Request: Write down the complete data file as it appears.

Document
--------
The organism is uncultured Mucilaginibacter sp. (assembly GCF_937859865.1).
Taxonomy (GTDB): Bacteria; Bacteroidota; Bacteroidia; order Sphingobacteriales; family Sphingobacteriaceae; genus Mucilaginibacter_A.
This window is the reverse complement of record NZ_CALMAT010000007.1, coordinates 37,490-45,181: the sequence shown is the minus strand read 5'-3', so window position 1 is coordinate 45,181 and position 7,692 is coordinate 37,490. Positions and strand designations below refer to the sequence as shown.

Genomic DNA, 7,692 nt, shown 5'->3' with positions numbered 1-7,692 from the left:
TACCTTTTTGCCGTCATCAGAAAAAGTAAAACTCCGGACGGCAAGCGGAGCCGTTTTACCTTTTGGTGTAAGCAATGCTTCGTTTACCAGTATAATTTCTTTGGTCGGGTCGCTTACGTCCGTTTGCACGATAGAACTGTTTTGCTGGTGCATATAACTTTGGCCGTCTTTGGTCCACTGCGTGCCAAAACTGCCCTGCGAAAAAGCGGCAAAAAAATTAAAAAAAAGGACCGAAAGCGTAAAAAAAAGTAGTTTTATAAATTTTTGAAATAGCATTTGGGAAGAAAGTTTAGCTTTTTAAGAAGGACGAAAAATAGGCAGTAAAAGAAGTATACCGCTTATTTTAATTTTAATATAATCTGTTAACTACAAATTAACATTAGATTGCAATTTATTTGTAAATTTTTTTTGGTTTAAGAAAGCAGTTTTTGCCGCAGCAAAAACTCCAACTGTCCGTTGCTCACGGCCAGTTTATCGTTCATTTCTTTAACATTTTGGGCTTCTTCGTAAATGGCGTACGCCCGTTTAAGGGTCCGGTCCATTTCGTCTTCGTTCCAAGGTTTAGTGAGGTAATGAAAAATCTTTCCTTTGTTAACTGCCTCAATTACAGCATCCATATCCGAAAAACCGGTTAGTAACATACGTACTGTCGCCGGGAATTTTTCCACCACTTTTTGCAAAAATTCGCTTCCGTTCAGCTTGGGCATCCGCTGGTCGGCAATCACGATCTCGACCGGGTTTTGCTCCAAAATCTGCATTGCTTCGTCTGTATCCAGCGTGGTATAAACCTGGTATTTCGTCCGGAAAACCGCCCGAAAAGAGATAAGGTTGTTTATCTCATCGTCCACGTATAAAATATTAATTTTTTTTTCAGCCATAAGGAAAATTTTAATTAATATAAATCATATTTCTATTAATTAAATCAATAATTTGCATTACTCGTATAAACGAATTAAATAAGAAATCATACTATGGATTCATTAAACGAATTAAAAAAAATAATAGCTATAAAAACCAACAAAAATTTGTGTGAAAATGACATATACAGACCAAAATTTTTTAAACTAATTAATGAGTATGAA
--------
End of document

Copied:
The organism is uncultured Mucilaginibacter sp. (assembly GCF_937859865.1).
Taxonomy (GTDB): Bacteria; Bacteroidota; Bacteroidia; order Sphingobacteriales; family Sphingobacteriaceae; genus Mucilaginibacter_A.
This window is the reverse complement of record NZ_CALMAT010000007.1, coordinates 37,490-45,181: the sequence shown is the minus strand read 5'-3', so window position 1 is coordinate 45,181 and position 7,692 is coordinate 37,490. Positions and strand designations below refer to the sequence as shown.

Genomic DNA, 7,692 nt, shown 5'->3' with positions numbered 1-7,692 from the left:
TACCTTTTTGCCGTCATCAGAAAAAGTAAAACTCCGGACGGCAAGCGGAGCCGTTTTACCTTTTGGTGTAAGCAATGCTTCGTTTACCAGTATAATTTCTTTGGTCGGGTCGCTTACGTCCGTTTGCACGATAGAACTGTTTTGCTGGTGCATATAACTTTGGCCGTCTTTGGTCCACTGCGTGCCAAAACTGCCCTGCGAAAAAGCGGCAAAAAAATTAAAAAAAAGGACCGAAAGCGTAAAAAAAAGTAGTTTTATAAATTTTTGAAATAGCATTTGGGAAGAAAGTTTAGCTTTTTAAGAAGGACGAAAAATAGGCAGTAAAAGAAGTATACCGCTTATTTTAATTTTAATATAATCTGTTAACTACAAATTAACATTAGATTGCAATTTATTTGTAAATTTTTTTTGGTTTAAGAAAGCAGTTTTTGCCGCAGCAAAAACTCCAACTGTCCGTTGCTCACGGCCAGTTTATCGTTCATTTCTTTAACATTTTGGGCTTCTTCGTAAATGGCGTACGCCCGTTTAAGGGTCCGGTCCATTTCGTCTTCGTTCCAAGGTTTAGTGAGGTAATGAAAAATCTTTCCTTTGTTAACTGCCTCAATTACAGCATCCATATCCGAAAAACCGGTTAGTAACATACGTACTGTCGCCGGGAATTTTTCCACCACTTTTTGCAAAAATTCGCTTCCGTTCAGCTTGGGCATCCGCTGGTCGGCAATCACGATCTCGACCGGGTTTTGCTCCAAAATCTGCATTGCTTCGTCTGTATCCAGCGTGGTATAAACCTGGTATTTCGTCCGGAAAACCGCCCGAAAAGAGATAAGGTTGTTTATCTCATCGTCCACGTATAAAATATTAATTTTTTTTTCAGCCATAAGGAAAATTTTAATTAATATAAATCATATTTCTATTAATTAAATCAATAATTTGCATTACTCGTATAAACGAATTAAATAAGAAATCATACTATGGATTCATTAAACGAATTAAAAAAAATAATAGCTATAAAAACCAACAAAAATTTGTGTGAAAATGACATATACAGACCAAAATTTTTTAAACTAATTAATGAGTATGAA